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The Art of Dying: Living fully into the life to come

By Rob Moll,

IVP Books,

2010, RRP $21.95

Reviewed by Rev Brian Lee.

THE 20TH century saw a move in the western world to make death normally a hospital experience where the dying person was often lonely and sometimes unwillingly kept alive because of access to high levels of medical care.

Now in the 21st century it seems more people are dying at home especially in the cities where palliative care can be provided.

Rob Moll, journalist and editor-at-large for Christianity Today and a hospice volunteer, writes of the role of the Christian family, of the faith community and of the individual in the whole process of death.

He points out too that “never before has an entire population expected to become old and to live for decades as an ‘old person’.

So gradual dying will be an earmark of these upcoming generations.”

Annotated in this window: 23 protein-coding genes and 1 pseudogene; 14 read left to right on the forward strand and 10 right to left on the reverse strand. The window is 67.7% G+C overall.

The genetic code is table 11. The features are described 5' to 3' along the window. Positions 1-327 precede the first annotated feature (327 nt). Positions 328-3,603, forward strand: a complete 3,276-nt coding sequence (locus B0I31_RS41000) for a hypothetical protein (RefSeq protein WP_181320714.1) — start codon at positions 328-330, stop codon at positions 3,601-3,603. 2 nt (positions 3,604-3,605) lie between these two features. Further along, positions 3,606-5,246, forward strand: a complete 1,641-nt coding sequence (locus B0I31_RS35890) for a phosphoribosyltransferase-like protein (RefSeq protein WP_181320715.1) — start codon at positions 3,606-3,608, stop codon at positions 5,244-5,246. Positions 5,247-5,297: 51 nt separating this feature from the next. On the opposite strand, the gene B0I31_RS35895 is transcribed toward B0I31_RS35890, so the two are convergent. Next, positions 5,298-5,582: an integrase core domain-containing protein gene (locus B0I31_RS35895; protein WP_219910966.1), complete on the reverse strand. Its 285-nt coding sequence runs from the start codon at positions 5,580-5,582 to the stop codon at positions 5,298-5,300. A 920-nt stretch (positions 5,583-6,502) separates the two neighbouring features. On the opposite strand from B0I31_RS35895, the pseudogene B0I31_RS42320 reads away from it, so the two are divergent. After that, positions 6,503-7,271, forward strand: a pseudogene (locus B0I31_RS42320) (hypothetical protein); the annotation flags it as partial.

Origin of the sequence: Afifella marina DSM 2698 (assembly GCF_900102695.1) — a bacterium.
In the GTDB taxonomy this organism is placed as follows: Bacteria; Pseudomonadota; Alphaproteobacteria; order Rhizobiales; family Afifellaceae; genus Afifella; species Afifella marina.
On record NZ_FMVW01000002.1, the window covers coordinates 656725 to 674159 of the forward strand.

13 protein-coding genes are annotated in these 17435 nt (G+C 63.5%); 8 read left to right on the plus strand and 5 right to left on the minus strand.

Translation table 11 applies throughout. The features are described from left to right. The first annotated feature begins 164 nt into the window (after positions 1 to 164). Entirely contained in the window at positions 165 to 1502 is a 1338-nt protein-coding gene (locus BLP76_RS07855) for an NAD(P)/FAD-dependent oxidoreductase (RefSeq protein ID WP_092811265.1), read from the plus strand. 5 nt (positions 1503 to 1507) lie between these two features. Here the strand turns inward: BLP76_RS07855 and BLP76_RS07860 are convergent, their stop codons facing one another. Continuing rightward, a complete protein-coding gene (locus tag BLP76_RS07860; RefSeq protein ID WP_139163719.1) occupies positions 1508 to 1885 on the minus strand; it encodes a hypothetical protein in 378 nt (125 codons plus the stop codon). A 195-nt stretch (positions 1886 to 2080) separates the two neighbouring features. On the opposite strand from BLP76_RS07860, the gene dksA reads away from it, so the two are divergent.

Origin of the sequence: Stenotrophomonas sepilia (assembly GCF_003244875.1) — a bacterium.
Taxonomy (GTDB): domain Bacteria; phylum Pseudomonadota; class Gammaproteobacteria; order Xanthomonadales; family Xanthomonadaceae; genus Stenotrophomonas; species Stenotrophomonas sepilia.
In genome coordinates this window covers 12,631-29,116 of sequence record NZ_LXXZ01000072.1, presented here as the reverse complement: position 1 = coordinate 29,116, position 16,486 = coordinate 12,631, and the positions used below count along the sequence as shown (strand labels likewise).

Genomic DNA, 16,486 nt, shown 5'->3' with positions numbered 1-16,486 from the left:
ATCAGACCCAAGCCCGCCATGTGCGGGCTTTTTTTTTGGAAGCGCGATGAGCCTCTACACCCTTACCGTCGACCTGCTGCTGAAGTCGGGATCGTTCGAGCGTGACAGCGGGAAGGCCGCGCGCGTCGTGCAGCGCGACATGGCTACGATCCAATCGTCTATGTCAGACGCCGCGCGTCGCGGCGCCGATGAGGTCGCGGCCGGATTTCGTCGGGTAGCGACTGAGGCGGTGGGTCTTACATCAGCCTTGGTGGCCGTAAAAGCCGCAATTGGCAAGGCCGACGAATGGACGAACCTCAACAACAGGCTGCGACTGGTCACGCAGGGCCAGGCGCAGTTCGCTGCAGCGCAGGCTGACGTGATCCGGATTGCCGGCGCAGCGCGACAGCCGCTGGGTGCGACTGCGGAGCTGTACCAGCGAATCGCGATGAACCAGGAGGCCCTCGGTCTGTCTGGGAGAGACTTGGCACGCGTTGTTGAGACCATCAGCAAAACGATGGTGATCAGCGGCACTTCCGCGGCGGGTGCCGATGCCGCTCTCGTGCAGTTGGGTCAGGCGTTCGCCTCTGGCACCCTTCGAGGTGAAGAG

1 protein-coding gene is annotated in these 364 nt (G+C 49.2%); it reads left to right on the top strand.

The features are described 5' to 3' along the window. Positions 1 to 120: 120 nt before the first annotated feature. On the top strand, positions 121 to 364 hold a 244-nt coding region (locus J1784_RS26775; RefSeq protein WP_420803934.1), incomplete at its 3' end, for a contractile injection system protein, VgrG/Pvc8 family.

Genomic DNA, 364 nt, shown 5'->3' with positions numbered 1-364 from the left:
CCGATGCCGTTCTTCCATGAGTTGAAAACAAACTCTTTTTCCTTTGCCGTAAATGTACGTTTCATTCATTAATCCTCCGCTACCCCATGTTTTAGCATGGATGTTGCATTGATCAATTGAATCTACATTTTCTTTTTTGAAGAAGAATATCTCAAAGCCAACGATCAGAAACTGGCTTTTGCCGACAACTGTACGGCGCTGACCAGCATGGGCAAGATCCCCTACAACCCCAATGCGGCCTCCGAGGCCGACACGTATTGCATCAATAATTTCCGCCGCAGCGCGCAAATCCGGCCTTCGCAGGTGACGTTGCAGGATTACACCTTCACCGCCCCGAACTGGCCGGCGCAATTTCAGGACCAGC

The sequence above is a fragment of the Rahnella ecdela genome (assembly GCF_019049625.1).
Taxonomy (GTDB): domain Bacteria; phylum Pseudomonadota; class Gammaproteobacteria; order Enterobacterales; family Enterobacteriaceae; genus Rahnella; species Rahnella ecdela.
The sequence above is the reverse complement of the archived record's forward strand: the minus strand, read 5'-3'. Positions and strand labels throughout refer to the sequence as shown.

Since human death is the subject of this book (something we all have to face), it is not an easy read though the language
of it is simple and direct.

It is both challenging and helpful, especially for those with pastoral responsibilities and also for Christians wanting to take life and death seriously for themselves and for their worshipping community.

The author uses many personal stories from his reading and personal experience to illustrate the points he makes and generally manages to avoid oversentimentality in the telling of them.

While the setting is the USA it is not too far distant from the Australian context.